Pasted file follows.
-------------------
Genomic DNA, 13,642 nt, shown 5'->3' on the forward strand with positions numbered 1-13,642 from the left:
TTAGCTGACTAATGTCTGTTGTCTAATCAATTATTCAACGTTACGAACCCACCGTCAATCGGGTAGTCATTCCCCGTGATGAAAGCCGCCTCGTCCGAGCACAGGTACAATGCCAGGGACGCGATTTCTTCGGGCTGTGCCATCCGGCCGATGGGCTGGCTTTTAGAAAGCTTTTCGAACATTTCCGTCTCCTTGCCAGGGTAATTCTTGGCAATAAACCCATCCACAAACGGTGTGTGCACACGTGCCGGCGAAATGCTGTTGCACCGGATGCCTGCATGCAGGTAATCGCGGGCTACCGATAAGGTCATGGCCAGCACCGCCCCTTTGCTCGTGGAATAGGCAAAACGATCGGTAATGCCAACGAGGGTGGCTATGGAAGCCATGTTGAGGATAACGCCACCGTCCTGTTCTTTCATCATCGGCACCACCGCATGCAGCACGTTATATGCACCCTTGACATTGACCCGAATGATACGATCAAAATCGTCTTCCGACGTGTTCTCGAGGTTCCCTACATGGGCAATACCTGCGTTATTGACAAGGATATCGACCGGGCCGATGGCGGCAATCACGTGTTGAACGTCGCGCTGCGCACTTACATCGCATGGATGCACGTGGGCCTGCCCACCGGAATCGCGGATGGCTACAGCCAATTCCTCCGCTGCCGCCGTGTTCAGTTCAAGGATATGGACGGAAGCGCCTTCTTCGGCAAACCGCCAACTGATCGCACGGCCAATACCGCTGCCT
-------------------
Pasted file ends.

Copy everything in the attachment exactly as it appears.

Genomic DNA, 13,642 nt, shown 5'->3' on the forward strand with positions numbered 1-13,642 from the left:
TTAGCTGACTAATGTCTGTTGTCTAATCAATTATTCAACGTTACGAACCCACCGTCAATCGGGTAGTCATTCCCCGTGATGAAAGCCGCCTCGTCCGAGCACAGGTACAATGCCAGGGACGCGATTTCTTCGGGCTGTGCCATCCGGCCGATGGGCTGGCTTTTAGAAAGCTTTTCGAACATTTCCGTCTCCTTGCCAGGGTAATTCTTGGCAATAAACCCATCCACAAACGGTGTGTGCACACGTGCCGGCGAAATGCTGTTGCACCGGATGCCTGCATGCAGGTAATCGCGGGCTACCGATAAGGTCATGGCCAGCACCGCCCCTTTGCTCGTGGAATAGGCAAAACGATCGGTAATGCCAACGAGGGTGGCTATGGAAGCCATGTTGAGGATAACGCCACCGTCCTGTTCTTTCATCATCGGCACCACCGCATGCAGCACGTTATATGCACCCTTGACATTGACCCGAATGATACGATCAAAATCGTCTTCCGACGTGTTCTCGAGGTTCCCTACATGGGCAATACCTGCGTTATTGACAAGGATATCGACCGGGCCGATGGCGGCAATCACGTGTTGAACGTCGCGCTGCGCACTTACATCGCATGGATGCACGTGGGCCTGCCCACCGGAATCGCGGATGGCTACAGCCAATTCCTCCGCTGCCGCCGTGTTCAGTTCAAGGATATGGACGGAAGCGCCTTCTTCGGCAAACCGCCAACTGATCGCACGGCCAATACCGCTGCCT